The Florida Mental Health Act of 1971 (commonly known as the "Baker Act") is a Florida statute allowing for involuntary examination of an individual.
The Baker Act allows for involuntary examination (what some call emergency or involuntary commitment). It can be initiated by judges, law enforcement officials, physicians, or mental health professionals. There must be evidence that the person:
- has a mental illness (as defined in the Baker Act).
- is a harm to self, harm to others, or self neglectful (as defined in the Baker Act).
Examinations may last up to 72 hours after a person is deemed medically stable and occur in over 100 Florida Department of Children and Families-designated receiving facilities statewide.
There are many possible outcomes following examination of the patient. This includes the release of the individual to the community (or other community placement), a petition for involuntary inpatient placement (what some call civil commitment), involuntary outpatient placement (what some call outpatient commitment or assisted treatment orders), or voluntary treatment (if the person is competent to consent to voluntary treatment and consents to voluntary treatment). The involuntary outpatient placement language in the Baker Act took effect in 2005.
The act was named for a Florida state representative, Maxine Baker, who had a strong interest in mental health issues, served as chair of a House Committee on mental health, and was the sponsor of the bill.
The nickname of the legislation has led to the term "Baker Act" as a transitive verb, and "Baker Acted" as a passive-voice verb, for invoking the Act to force an individual's commitment. Although the Baker Act is a statute only for the state of Florida, use of "Baker Acting" as a verb has become prevalent as a slang term for involuntary commitment in other regions of the United States.
Other articles related to "mental, act":
... The World Federation for Mental Health (WFMH) is an international membership organization founded in 1948 to advance, among all peoples and nations, the prevention of mental and ... Members include mental health service providers and service users ... for Schizophrenia and Allied Disorders, an international network of families of people with serious mental illness, merged with the World Federation ...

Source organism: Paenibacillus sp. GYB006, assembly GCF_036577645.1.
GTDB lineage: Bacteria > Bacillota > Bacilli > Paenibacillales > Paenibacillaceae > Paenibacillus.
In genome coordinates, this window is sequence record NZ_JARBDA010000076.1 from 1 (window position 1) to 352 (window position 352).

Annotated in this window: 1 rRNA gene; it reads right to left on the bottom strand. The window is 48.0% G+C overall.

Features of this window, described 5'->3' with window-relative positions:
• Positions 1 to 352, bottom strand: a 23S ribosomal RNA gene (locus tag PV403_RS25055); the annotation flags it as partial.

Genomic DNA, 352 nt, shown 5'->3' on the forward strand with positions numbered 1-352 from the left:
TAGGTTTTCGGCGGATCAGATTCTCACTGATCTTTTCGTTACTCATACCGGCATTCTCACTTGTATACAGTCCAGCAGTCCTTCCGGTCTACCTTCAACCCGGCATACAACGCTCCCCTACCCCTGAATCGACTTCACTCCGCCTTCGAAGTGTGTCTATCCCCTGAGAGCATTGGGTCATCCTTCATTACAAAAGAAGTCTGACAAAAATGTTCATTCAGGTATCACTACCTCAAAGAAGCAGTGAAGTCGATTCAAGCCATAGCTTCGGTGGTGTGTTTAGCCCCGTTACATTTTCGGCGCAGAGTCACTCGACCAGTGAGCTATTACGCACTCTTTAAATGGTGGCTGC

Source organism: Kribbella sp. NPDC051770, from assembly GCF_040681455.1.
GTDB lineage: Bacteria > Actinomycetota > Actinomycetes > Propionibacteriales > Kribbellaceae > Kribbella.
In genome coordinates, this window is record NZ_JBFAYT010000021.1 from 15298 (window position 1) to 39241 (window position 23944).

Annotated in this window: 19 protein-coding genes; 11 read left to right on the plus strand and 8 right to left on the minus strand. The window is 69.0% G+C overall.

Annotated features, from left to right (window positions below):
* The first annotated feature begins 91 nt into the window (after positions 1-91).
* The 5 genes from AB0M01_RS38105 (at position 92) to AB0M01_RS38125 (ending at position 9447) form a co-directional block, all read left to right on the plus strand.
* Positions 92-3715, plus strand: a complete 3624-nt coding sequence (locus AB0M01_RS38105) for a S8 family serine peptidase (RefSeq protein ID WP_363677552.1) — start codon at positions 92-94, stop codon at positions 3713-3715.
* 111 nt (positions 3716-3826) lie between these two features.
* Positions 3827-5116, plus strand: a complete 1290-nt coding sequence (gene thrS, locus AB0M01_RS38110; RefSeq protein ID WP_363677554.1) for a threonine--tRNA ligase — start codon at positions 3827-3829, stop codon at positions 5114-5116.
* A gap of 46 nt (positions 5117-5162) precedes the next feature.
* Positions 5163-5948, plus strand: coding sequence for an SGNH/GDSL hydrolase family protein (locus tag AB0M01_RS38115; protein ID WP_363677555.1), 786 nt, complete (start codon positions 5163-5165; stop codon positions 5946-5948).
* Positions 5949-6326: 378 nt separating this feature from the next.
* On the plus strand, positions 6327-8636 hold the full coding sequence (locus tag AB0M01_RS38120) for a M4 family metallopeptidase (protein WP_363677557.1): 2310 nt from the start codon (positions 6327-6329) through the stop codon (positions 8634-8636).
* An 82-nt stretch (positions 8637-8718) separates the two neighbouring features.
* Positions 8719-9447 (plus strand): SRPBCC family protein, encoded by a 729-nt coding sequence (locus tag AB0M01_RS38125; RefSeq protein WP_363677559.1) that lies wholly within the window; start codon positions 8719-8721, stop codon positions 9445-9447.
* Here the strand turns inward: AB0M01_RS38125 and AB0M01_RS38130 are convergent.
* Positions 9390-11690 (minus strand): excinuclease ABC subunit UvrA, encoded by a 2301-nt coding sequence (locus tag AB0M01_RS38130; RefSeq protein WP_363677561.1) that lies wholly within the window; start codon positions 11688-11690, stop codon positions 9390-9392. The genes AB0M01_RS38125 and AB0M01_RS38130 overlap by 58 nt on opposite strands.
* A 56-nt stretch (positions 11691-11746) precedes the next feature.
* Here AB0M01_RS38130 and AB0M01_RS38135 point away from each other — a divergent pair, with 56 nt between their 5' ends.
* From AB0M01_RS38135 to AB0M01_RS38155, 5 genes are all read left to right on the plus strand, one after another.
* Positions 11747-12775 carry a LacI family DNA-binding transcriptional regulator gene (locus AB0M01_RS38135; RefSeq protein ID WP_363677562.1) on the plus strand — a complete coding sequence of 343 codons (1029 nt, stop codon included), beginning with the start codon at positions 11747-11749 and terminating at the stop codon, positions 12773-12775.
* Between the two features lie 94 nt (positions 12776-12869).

... Mental refers to aspects of, or things related to, the mind or, in anatomy, the region of the chin, e.g ... the mental foramen, can also mean People who act in a way characteristic of mental disorders this is often used pejoratively Mental (TV series), a 2009 television series ...
... It is derived from the terms "ideo" (idea, or mental representation) and "motor" (muscular action) ... phrase is most commonly used in reference to the process whereby a thought or mental image brings about a seemingly "reflexive" or automatic muscular reaction, often of minuscule degree, and ... terminology from which this concept derives, an "idea" may include any mental representation, e.g ...
... Wundt, attempts to create methods for assessing and treating mental distress existed long before ... Spiritualism and Phineas Quimby's "mental healing" were also popular ... also were not concerned with serious forms of mental illness ...
Famous quotes containing the words act, health, florida and/or mental:
“Giving words [is] an act of lovers.”
—François Rabelais (14941553)
“In our great concern about the mental health of children, however, we have overlooked the mental health of mothers. They have been led to believe that their childrens needs must not be frustrated, and therefore all of their own normal angers, the normal ambivalences of living, are not permissible. The mother who has bad feelings toward her child is a bad mother.”
—Elaine Heffner (20th century)
“In Florida consider the flamingo,
Its color passion but its neck a question.”
—Robert Penn Warren (19051989)
“A method of child-rearing is notor should not bea whim, a fashion or a shibboleth. It should derive from an understanding of the developing child, of his physical and mental equipment at any given stage, and, therefore, his readiness at any given stage to adapt, to learn, to regulate his behavior according to parental expectations.”
—Selma H. Fraiberg (20th century)